The Promotion Of Igbo Heritage In Diaspora: The ICAN Example

By Ikenga Chronicles November 17, 2017

The Promotion Of Igbo Heritage In Diaspora: The ICAN Example

The Igbo Community Association of Nigeria (ICAN), which resides in the Dallas Fort Worth metropolis of Texas, in the United States of America, will on Saturday, November 18, 2017, hold its general elections. As an organisation, ICAN has exhibited strong commitments towards the promotion of the Igbo heritage and culture, through its various programmes. 

In this interview, Ikenga Chronicles sat down with the two-time Director of Media and Information of the World Igbo Congress, two-time Public Relations Officer of ICAN, and a record five-time Igbo Day Chairman, Mr. Philip Odoemena, to discuss the core values of ICAN, look into the development of the organisation and its challenges, and get his views on how to help the organisation continue to meet its objectives. Enjoy it.


Can you tell us a little bit about ICAN? What exactly are the guiding principles of the organization?

First of all, the acronym ICAN stands for Igbo Community Association of Nigeria. ICAN is an organization which belongs to individuals who are Igbo by birth, by marriage, or by naturalization. ICAN resides in the Dallas Fort Worth (D/FW) Metropolis. The purpose of ICAN is to promote and uphold Igbo heritage and culture within the D/FW area. Membership is open to all Igbo organizations in D/FW area. In the past, membership was open to individuals, but that was changed few years ago and enshrined into ICAN Constitution. At present, ICAN has about 46 parochial member organizations with over 220 delegates.

People generally see ICAN as one of the most important diasporan Igbo organisations . What contributed to the molding of this image of the organization?

ICAN is not a perfect organization, just like any other thing, individual or entity. ICAN is not the most reputable organization in the world. If you narrow it to Diaspora Igbo organizations, then I will agree with you that ICAN has a good reputation among Diaspora Igbo organizations. In the past, it used to be World Igbo Congress (WIC) but not anymore. Over the years, ICAN has had very fine leaders. Irrespective of loopholes here and there, in general, the executives of various administrations have done well but not excellent. There are various reasons that contributed to the positive image of ICAN. ICAN’S structure may have been one of them, Rather than individuals, ICAN’S membership is by parochial. ICAN has 46 parochial associations who are members of ICAN. These parochial organizations send over 220 delegates to ICAN. Executives may come up with policies and projects, but the final decision lies on the hands of these delegates. Over the years, each administration acknowledges this set up and uses the structure to create a climate that strengthens relationships and reputation on which ICAN’S success depends on.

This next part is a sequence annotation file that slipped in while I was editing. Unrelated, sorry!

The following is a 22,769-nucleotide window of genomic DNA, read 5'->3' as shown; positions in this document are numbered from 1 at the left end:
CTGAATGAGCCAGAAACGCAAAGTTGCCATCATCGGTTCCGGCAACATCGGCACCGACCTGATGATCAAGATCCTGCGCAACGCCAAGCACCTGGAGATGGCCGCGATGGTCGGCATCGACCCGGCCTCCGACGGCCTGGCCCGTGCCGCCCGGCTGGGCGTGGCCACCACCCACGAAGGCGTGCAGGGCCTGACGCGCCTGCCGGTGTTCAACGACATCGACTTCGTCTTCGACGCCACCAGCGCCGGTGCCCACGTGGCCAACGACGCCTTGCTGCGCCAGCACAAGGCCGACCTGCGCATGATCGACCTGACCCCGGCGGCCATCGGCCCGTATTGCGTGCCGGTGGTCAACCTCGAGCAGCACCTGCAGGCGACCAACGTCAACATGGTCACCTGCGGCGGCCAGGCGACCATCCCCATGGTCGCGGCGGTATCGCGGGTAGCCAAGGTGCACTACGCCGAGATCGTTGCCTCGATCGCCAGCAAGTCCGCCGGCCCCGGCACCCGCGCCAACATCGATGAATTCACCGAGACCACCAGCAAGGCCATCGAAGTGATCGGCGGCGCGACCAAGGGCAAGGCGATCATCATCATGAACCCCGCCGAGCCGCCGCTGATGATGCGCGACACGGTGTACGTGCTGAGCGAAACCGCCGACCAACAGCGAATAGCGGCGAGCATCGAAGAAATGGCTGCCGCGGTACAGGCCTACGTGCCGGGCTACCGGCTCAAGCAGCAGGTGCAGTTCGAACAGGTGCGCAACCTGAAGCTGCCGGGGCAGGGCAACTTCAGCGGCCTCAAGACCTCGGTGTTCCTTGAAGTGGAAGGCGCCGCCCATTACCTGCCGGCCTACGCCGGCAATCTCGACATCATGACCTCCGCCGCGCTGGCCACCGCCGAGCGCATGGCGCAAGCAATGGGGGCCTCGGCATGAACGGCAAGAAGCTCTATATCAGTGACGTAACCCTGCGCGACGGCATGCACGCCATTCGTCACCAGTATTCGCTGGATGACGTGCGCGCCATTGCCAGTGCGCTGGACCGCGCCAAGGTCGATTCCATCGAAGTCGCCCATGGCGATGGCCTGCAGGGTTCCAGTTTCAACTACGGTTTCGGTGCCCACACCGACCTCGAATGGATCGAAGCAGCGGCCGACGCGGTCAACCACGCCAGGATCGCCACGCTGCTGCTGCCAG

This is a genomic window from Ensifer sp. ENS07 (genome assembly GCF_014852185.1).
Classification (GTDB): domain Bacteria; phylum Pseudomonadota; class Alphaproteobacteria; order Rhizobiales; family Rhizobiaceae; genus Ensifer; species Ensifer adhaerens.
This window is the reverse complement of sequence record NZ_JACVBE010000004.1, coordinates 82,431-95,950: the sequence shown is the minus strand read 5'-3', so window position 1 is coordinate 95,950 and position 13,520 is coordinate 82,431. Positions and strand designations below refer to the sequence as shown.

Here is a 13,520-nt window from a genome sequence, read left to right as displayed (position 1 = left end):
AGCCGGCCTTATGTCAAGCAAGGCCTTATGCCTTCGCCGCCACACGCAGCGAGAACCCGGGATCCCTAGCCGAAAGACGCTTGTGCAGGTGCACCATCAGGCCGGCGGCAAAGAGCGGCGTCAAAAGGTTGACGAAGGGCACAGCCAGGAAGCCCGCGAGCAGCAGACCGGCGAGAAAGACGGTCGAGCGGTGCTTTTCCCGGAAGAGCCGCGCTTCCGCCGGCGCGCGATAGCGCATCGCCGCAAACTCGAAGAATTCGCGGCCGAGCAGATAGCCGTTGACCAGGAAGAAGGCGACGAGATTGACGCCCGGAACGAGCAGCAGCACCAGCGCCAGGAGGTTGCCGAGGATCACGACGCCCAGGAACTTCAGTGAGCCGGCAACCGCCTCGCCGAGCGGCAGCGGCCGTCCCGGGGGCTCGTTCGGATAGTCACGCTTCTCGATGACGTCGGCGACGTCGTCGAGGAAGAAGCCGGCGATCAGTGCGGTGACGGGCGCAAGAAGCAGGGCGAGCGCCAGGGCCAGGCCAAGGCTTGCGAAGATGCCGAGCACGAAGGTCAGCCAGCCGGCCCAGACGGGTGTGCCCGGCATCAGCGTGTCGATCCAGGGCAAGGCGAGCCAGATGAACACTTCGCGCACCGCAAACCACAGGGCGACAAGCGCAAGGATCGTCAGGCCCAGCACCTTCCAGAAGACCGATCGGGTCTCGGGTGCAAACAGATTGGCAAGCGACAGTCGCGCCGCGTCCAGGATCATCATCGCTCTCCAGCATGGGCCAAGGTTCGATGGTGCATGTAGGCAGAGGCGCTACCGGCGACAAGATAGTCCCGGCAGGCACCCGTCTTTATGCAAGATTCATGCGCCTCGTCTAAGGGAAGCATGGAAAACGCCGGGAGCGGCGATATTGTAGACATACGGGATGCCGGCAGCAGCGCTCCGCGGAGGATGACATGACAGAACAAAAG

Another reason, is that ICAN does not have mechanistic structure, in contrast, it has organic structure which makes her objectives and priorities flexible and decentralized

Does the organization carry out philanthropic works? If yes, can you discuss some of them with us, and highlight how they have impacted on people?

To the best of my knowledge, ICAN is not involved in philanthropic activities. I may be wrong. I stand corrected.

Recently, an Events Centre was purchased by the organization. What is the motive behind this?

The major reason for the purchase of Igbo Center is to generate revenue for ICAN. Another reason is that an Igbo Center could be used to strengthen our community. In addition to developing a connection with members of our community, the Igbo Center could be used to build relationships with other communities in the Dallas Metropolis.

The Young Igbo Community Association (YICAN) is an offshoot of ICAN. What is the motive behind setting up YICAN?

Our Igbo culture and tradition is slowly losing its charm both at home and in Diaspora. In today’s generation, especially our children that are born in Diaspora, all they know is western culture. They are more confused than insightful about Igbo culture even if they are aware of our beliefs and practices, they cannot actually explain, think and comprehend the reasons for it, let alone make efforts to preserve it.
So in other to preserve and transfer our culture to the new generation, YICAN was formed. During Nze Chinasa Madumere’s administration, that was when the program really kicked off. I was the Public Relations Officer of ICAN at that period and my daughter Phyllis was the first General Secretary of YICAN.

People have alleged that there are cliques within the organization, and these cliques influence major decisions. How true is this, and how positively or negatively has the existence of cliques impacted on ICAN?

Cliques are common malady in every organization, ICAN is not an exception. In most organizations, there are individuals who blend together and believe that they are impenetrable. Such people are also present in ICAN. As adults, we recognize all that. We also recognize that cliques have their costs and their benefits. Here in ICAN, no matter how passionate your clique is about anything, the delegates and parochial owns ICAN, their votes determines the modus operandi of ICAN.

Once, there was an allegation of missing funds. How true is this?